The benefits of exercise are clear from a mental and physical standpoint, we have all heard about them. However, during a time of social distancing and the pandemic, there’s been a growing apathy to exercise at home with energy and intensity. A lot of this is due to a distinct lack of external motivation from others to collectively work together to push each other to new heights. We needed to bring back collectivism and “gamify” at-home exercises. This is where Avastha has joined the lobby.

Fun fact: The name Avastha is Sanskrit for state or position. We initially wanted to call the project “Pose it!”, but it felt a bit like a ripoff of the “Bop It!” games.

What it does

  • Avastha adds a competitional component to exercising.
  • Users can create and join rooms of up to 4 people. The customizability of the room creation feature includes room name, duration, level of difficulty, and an option to keep/remove music.
  • In a room, a pose will be shown for the user to mimic to the best of their abilities.
  • Our machine learning algorithm will judge the accuracy of the pose performed and award points at an interval of (undefined).
  • During the game, players can see the scores change and at the end of the game, final scores will be displayed and uploaded to a leaderboard.

How we built it

Frontend: HTML/CSS/JS was used for our website frontend. Tailwind 2 was the CSS framework we implemented to have a unique and nice design.

ML Model: Firstly we created the dataset which we specifically required for the poses. We trained over 600 images of yoga poses for our model built using 2 libraries called ML5 Js and P5js. We gained 96% accuracy on our ml model. (integration)

Backend: The backend part was the most complex of all. Overall it was written in Flask/Python We used several things and logistics as mentioned below.

  1. We used Twilio as our platform for handling the webcam feeds. We used Twilio video api for having a real-time video broadcast from multiple participants.
  2. We created a defined points system. It was linked to the accuracy of the participant’s pose. Points were added and updated every 3 seconds. The participant who had the most points at the end of the session was the winner :D
  3. We used firebase (firestore) to store data for room sessions (room characteristics and room codes) and points for each user to maintain and update the leaderboard.
  4. For integrating ML model with the web app and making it work according to our use (detecting the pose accuracy with reference to the given pose) we used the same libraries.
  5. We used UIUD for room code generation and validation

Challenges we ran into

There were many, many challenges we ran into during this development process.

  • Initially, we wanted to get a bunch of poses added to the game, but there were many issues with regards to accuracy. Since our game calculates points based on the accuracy of the pose done, it’s a pretty crucial part and our workaround for this was to downscale the amount of poses to 7 to demonstrate the efficacy of the system and provide an eclectic variety.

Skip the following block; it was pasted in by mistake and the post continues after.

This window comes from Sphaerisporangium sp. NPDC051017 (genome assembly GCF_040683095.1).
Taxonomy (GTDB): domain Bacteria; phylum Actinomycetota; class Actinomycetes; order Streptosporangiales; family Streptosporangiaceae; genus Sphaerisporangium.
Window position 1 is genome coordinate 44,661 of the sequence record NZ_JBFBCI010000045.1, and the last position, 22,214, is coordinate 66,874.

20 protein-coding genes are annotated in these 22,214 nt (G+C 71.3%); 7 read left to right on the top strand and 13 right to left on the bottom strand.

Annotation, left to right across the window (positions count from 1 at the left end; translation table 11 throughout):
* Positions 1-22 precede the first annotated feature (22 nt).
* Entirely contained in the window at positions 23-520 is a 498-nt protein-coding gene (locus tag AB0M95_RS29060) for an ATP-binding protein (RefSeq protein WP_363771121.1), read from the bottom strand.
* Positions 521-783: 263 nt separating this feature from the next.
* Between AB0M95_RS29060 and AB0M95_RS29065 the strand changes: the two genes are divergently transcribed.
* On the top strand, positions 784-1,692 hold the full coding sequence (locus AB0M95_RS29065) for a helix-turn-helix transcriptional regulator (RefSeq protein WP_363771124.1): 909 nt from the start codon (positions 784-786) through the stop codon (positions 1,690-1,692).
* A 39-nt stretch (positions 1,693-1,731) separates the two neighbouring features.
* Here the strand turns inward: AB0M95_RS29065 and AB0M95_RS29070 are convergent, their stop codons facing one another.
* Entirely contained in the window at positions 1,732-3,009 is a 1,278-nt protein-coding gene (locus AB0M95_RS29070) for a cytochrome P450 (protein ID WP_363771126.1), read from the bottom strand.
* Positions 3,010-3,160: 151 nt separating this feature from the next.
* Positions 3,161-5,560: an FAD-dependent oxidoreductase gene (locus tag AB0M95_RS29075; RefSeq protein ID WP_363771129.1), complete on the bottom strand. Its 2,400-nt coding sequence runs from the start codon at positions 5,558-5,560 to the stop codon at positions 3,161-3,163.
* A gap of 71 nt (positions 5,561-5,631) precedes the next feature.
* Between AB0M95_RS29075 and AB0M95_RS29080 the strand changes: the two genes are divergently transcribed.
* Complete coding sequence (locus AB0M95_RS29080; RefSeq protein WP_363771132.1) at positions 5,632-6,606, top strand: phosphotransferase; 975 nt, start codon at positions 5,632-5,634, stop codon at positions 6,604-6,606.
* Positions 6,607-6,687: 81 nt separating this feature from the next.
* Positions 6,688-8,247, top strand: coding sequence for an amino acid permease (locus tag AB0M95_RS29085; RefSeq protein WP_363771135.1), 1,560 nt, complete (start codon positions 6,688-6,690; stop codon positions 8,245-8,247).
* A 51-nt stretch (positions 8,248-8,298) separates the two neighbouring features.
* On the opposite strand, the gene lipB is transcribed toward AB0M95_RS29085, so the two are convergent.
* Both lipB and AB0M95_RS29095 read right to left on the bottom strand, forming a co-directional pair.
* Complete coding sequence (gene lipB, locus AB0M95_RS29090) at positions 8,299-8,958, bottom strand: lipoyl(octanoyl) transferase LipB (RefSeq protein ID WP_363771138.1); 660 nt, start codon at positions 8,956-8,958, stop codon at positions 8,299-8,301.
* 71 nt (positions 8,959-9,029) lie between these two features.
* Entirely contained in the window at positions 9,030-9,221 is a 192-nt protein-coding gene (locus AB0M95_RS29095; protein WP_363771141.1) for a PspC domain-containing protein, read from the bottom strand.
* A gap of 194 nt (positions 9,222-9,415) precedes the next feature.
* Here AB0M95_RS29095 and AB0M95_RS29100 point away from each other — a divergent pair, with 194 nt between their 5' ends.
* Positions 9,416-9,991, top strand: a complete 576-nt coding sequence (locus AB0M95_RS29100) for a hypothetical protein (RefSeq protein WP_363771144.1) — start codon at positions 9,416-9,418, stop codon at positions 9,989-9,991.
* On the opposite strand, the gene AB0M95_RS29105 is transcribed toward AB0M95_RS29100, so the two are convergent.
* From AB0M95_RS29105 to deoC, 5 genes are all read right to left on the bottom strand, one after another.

• Tailwind’s approach of being component-agnostic made for a “fun” time trying to get the design to look good. It was a low-friction experience designing the home, join, and create room pages - however, creating the room page became quite messy. It took a lot of determination and toying around with the flexbox and grids to solve this,
  • Some other issues that arose are included (but not limited to): Some of our internet connections dropping, Heroku rate-limiting us, the CSS grid being dysfunctional, and the music feature being buggy at times

Accomplishments that we're proud of

We are very glad and happy to have a web program that remarkably executes our vision for this app. Many aspects were required for this program to be what it is, from devising a rough plan of what we want to accomplish to training and creating our machine learning model judge. Being able to create a frontend that’s built on the charm and appeal of minimalism and have it seamlessly tied in with a robust backend that is able to link those processes together. Being able to integrate the Twillio API on our application is another awesome accomplishment. Our ML judge was quite accurate thanks to the massive amounts of data and training we poured onto our model.

What we learned

Some of the things we have learned include:

  • Communication is key to success.
  • Downscaling can be the right approach when time is of the essence.
  • You have to be calculated on what you should be persistent with. A minor bug doesn't mean as much as a codebreaking bug.
  • Trying to learn Tailwind during a hackathon is a recipe for pain and distress.
  • Using ml5js and p5js
  • using twilio API for video

What's next for Avastha

All 4 of us are firm believers in the idea that there is room for improvement in anything, and this is the case with our project. The potential for this project is sky high and our roadmap for improvements will include the following:

  • Adding more poses and training the model further. We have around 600 images in our current model which handles 7 poses as it stands.
  • Allowing for groups of more than 4 people to play and ensuring we don’t face any performance snafus.
  • Developing more game modes such as having two teams compete against each other.

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